Praia Urbana Last Concert Cafe June 18, 2011
Saturday, the all-day electronic music festival Praia Urbana was held at Last Concert Café. From what Aftermath saw while we were there, it was pretty much a packed house.
Due to a previous commitment, we got there two hours before the party came to a close. Many people were winding down, but just as many were still going strong on the dance floors, while a few were recharging their batteries with cold beverages on the patio tables.
When we first walked in, Aftermath kind of thought it was a rave. Which, we suppose, it kind of was... minus some of raves' more unpleasant aspects and for a pretty steep $35 ticket.
Like the crowds at Free Press Summer Fest a few weeks ago, plenty of concertgoers found interesting ways to beat the heat, mostly by taking off as many articles of clothing as they could. The festival's promoters and organizers put together water stations and a few sprinkler tents where people could cool off.
It wasn't Summer Fest, of course, but it wasn't supposed to be. Praia Urbana says it has boasted crowds of more than 1,500 people in the past, and Saturday night's festival may have reached that number again.
At least, that's what the dance floor felt like, as we tried to make our way through it to the restroom.
While the festival pegged itself as an electronica expose, there were a few reasons to visit even if you weren't into the whole "dance" thing. The first thing Aftermath noticed as we walked in was the wall near the back of the venue, which had been designated an art wall, of sorts - a blank canvas for a few graffiti artists to cover with whatever they saw fit.
By far, this was our favorite part of the evening.
Three artists (that we saw) contributed to the mural, but we assume that it had been in the process of being completed since the event started at 2 p.m. We kind of wish we had gotten there earlier. But then again, it was 100-something degrees, so we'll content ourselves with congratulating those who were strong enough to withstand the Houston heat and sun.
While dancing, nonetheless.
Praia Urbana means "beach" in Portugese, and this was the festival's sixth concurrent year in Houston. The daytime electronic music festival featured all sorts of DJs, some of whom are internationally renowned. This year, Wally Lopez, Honey Dijon and Riddler headlined the festival, and plenty of local DJs were spinning too, alongside live percussionists.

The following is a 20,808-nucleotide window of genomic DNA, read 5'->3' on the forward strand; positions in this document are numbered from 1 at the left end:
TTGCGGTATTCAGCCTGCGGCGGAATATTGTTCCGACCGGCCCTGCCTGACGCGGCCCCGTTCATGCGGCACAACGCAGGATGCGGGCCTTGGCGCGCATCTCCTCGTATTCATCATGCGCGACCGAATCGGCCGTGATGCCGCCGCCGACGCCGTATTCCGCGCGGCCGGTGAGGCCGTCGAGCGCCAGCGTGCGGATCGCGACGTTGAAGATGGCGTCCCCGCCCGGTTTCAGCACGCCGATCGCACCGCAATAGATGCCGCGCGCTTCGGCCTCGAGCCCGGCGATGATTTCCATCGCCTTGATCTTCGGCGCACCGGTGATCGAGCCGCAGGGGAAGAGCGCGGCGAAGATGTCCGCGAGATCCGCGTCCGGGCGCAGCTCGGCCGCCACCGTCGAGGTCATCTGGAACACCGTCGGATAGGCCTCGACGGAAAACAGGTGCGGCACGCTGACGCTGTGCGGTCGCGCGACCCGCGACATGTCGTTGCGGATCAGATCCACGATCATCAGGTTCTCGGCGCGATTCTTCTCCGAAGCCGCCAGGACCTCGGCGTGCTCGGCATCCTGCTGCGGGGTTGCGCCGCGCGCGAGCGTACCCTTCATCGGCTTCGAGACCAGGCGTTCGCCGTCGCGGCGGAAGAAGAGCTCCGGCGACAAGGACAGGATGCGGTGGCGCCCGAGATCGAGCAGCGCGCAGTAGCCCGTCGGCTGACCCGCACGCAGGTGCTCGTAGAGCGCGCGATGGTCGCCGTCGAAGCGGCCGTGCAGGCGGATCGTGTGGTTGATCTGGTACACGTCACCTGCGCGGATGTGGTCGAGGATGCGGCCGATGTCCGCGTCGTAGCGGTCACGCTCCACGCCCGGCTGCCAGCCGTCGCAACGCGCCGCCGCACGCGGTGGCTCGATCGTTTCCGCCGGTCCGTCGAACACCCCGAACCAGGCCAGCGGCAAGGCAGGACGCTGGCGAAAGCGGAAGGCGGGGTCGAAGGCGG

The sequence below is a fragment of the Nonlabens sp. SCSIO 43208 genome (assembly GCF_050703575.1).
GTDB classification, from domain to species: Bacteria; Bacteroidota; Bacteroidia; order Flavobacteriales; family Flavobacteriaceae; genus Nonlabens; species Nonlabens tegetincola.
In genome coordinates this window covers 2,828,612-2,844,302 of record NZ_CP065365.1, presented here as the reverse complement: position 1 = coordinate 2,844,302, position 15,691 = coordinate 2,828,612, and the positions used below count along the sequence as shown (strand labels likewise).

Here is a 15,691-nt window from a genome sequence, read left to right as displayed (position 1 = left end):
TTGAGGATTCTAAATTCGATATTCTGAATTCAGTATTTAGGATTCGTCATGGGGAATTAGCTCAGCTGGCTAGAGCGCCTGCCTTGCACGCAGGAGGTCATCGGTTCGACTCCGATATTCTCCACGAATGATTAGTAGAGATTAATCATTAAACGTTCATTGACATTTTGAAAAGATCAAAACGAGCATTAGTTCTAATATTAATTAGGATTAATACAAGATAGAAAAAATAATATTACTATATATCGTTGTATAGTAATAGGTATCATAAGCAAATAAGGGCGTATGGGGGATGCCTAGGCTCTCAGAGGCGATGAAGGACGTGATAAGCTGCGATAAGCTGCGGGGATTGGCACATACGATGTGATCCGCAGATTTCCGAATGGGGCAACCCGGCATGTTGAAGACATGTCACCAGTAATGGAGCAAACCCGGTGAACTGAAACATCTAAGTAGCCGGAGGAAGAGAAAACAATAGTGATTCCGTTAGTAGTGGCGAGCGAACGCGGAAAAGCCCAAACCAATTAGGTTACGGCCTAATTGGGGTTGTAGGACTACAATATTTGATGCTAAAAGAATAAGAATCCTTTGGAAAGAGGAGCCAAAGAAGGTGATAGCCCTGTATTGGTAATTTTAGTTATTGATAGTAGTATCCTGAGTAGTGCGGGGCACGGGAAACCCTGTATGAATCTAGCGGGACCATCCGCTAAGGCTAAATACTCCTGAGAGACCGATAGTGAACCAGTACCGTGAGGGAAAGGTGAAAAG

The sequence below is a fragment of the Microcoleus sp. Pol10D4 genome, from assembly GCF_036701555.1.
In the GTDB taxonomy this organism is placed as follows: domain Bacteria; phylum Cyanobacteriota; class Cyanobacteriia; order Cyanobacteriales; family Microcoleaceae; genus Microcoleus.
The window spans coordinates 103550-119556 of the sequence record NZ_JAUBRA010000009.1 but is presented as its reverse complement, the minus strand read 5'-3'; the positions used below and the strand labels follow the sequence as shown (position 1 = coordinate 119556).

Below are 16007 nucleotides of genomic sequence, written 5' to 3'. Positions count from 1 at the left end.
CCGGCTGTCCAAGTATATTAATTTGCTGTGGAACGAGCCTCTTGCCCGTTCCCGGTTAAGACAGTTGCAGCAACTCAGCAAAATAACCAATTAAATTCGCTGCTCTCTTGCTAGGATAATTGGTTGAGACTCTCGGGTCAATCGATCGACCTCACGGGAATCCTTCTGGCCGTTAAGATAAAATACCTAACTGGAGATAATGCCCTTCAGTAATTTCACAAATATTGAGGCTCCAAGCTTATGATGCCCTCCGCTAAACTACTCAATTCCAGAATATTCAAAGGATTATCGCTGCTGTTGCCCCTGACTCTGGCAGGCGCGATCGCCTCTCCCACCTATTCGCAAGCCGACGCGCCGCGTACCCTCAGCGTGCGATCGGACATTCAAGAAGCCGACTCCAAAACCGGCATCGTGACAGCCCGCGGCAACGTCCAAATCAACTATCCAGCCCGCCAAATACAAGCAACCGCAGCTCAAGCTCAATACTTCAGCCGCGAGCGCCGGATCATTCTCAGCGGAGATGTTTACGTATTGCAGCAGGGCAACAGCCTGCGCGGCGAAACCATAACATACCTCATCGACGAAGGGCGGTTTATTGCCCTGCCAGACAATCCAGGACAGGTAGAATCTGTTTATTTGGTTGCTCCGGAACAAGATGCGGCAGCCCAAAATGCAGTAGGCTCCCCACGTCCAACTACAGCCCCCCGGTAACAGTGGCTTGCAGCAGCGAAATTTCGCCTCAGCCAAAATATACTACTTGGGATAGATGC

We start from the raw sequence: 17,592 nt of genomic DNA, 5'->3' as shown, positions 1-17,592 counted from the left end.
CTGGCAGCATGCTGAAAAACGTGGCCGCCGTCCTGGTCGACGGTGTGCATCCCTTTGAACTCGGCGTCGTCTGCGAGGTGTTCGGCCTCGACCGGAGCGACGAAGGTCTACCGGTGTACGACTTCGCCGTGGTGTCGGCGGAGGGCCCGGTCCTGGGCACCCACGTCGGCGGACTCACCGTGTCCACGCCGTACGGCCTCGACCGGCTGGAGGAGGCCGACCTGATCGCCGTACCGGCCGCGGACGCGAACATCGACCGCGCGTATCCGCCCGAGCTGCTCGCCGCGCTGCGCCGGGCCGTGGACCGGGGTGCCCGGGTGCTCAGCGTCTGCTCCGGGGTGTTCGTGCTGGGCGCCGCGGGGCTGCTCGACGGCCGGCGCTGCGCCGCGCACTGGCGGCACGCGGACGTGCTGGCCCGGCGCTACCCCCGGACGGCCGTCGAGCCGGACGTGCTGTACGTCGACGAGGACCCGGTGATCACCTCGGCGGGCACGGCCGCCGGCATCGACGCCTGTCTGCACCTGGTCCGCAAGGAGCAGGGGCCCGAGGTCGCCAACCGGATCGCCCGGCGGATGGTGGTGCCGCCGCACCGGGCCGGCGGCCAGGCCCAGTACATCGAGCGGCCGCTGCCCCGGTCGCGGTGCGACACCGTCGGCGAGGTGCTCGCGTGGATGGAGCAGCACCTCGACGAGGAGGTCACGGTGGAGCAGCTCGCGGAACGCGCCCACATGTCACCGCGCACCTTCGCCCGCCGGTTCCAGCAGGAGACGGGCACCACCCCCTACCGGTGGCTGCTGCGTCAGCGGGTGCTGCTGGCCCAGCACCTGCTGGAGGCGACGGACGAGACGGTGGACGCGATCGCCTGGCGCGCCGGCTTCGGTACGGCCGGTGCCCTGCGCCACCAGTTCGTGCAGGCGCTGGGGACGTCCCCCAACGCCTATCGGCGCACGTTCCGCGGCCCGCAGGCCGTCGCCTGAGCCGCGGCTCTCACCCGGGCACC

Past headliners include Jimpster, Saeed Younan, Mr. V, Alix Alvarez, Cevin Fisher, Chuck Love, Collette, David Tort, Gonzalo Menoyo, Randall Jones, Jay-J and DJ Wady.
The festival happens four times a year and, according to its Web site, strives to be "the electronic music enthusiast's fix for their insatiable appetite to the indulgence that is called House."
Consider us satisfied. We may have only been there for two hours, but we had enough beer spilled on us, sweat transferred to us and speakers right next to our heads to last a few weeks.
The festival only ran until 11 p.m., but its attendees all seemed satisfied by the time it all ended. We're sure that they would have been more than happy to stick around for much, much longer, but we didn't hear anyone griping as they made their way back to their cars outside Last Concert Café.
All we saw were smiles. A lot of sweet, sweaty smiles. If there were another Praia Urbana this weekend, we just might go.
Personal Bias: Honestly, we had never heard of this thing, and it didn't sound like we'd know anyone there, but we like putting ourselves out of our element from time to time, so we hopped on board.
The Crowd: We're pretty sure that we were the only ones wearing a shirt.
Overheard Outside the Restroom: "You jacking off in there, dude? Come on!"
Random Notebook Dump: Cameras on dance floors are, apparently, something of a no-no.
Keep the Houston Press Free... Since we started the Houston Press, it has been defined as the free, independent voice of Houston, and we would like to keep it that way. Offering our readers free access to incisive coverage of local news, food and culture. Producing stories on everything from political scandals to the hottest new bands, with gutsy reporting, stylish writing, and staffers who've won everything from the Society of Professional Journalists' Sigma Delta Chi feature-writing award to the Casey Medal for Meritorious Journalism. But with local journalism's existence under siege and advertising revenue setbacks having a larger impact, it is important now more than ever for us to rally support behind funding our local journalism. You can help by participating in our "I Support" membership program, allowing us to keep covering Houston with no paywalls.